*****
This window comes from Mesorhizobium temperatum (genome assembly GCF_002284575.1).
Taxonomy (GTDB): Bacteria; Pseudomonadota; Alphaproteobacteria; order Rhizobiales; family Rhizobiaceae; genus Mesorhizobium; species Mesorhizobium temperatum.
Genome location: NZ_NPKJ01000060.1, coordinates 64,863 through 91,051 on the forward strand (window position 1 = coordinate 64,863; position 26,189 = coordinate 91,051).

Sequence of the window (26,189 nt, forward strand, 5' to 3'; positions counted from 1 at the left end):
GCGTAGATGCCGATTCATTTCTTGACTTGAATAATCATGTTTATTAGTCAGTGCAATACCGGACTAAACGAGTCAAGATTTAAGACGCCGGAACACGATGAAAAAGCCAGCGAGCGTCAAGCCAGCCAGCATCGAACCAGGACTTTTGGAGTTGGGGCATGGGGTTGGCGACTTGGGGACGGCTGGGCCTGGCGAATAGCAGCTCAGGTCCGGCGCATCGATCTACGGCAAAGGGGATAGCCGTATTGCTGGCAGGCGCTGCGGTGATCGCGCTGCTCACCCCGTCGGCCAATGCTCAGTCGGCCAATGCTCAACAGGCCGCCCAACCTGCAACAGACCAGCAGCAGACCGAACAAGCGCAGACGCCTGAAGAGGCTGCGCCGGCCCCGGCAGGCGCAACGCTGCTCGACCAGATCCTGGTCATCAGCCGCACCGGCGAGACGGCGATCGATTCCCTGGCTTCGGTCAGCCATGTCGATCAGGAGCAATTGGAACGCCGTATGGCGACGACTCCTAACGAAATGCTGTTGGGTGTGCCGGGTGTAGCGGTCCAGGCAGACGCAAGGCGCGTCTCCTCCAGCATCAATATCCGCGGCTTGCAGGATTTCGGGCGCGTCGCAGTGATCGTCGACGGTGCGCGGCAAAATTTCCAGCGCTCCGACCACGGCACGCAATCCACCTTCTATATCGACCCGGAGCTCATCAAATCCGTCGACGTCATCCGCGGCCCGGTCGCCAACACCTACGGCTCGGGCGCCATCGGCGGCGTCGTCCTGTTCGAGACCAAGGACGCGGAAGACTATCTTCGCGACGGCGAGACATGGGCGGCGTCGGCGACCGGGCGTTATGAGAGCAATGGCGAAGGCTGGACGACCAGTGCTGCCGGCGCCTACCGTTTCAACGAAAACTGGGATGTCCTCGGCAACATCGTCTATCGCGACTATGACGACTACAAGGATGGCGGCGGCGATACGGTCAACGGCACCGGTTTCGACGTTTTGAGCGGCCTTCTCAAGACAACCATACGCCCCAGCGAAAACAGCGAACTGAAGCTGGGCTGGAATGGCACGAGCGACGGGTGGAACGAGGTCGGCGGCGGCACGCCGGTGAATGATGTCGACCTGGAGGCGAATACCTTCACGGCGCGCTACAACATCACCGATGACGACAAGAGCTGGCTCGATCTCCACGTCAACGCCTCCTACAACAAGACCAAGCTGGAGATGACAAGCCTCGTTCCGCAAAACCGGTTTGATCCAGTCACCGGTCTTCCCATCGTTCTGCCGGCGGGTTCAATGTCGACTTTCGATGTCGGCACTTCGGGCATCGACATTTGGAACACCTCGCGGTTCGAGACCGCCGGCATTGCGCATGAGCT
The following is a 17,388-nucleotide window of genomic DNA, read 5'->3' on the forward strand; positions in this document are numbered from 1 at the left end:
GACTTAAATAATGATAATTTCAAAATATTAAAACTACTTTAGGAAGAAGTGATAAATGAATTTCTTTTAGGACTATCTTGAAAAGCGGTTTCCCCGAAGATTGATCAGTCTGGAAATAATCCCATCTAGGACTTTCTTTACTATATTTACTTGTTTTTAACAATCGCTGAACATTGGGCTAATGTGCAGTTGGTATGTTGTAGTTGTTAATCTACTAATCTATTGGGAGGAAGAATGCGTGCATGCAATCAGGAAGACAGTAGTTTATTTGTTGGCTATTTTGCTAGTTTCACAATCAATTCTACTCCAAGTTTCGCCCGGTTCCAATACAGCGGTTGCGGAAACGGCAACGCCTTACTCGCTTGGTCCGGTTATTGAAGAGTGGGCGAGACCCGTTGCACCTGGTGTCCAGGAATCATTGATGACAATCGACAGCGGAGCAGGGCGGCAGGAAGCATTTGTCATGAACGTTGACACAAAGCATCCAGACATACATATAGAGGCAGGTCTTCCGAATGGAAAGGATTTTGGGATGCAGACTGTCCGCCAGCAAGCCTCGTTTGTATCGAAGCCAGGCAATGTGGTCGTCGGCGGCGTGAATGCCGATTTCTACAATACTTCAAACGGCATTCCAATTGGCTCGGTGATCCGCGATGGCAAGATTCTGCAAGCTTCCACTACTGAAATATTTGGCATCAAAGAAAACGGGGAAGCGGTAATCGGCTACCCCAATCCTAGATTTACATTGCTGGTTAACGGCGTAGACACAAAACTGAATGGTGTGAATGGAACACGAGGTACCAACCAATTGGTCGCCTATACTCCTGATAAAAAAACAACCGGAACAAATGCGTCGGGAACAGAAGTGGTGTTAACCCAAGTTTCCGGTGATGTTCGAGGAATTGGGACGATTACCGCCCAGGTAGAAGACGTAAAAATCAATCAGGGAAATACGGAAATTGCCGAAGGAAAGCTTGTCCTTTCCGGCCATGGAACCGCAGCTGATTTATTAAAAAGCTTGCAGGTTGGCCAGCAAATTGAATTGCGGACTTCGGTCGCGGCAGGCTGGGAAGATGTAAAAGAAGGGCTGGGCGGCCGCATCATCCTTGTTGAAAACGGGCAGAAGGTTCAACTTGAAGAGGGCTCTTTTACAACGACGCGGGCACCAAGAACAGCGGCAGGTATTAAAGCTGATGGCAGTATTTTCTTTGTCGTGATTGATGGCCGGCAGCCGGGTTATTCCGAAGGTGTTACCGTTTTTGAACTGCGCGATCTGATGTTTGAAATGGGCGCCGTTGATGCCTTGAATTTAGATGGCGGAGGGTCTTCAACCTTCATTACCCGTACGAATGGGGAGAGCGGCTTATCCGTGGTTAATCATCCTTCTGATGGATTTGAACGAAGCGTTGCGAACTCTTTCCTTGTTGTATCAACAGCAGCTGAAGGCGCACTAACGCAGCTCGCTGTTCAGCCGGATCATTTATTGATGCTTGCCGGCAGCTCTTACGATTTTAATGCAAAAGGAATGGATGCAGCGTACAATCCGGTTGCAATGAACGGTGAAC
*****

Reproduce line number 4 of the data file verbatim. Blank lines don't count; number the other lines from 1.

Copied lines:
Sequence of the window (26,189 nt, forward strand, 5' to 3'; positions counted from 1 at the left end):